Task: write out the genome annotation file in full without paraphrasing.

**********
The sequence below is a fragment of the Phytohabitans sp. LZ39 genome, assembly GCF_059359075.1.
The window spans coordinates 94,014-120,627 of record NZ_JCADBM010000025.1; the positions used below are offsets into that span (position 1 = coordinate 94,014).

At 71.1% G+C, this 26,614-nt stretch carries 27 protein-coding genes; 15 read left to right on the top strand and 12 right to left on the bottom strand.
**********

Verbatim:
The sequence below is a fragment of the Phytohabitans sp. LZ39 genome, assembly GCF_059359075.1.
The window spans coordinates 94,014-120,627 of record NZ_JCADBM010000025.1; the positions used below are offsets into that span (position 1 = coordinate 94,014).

At 71.1% G+C, this 26,614-nt stretch carries 27 protein-coding genes; 15 read left to right on the top strand and 12 right to left on the bottom strand.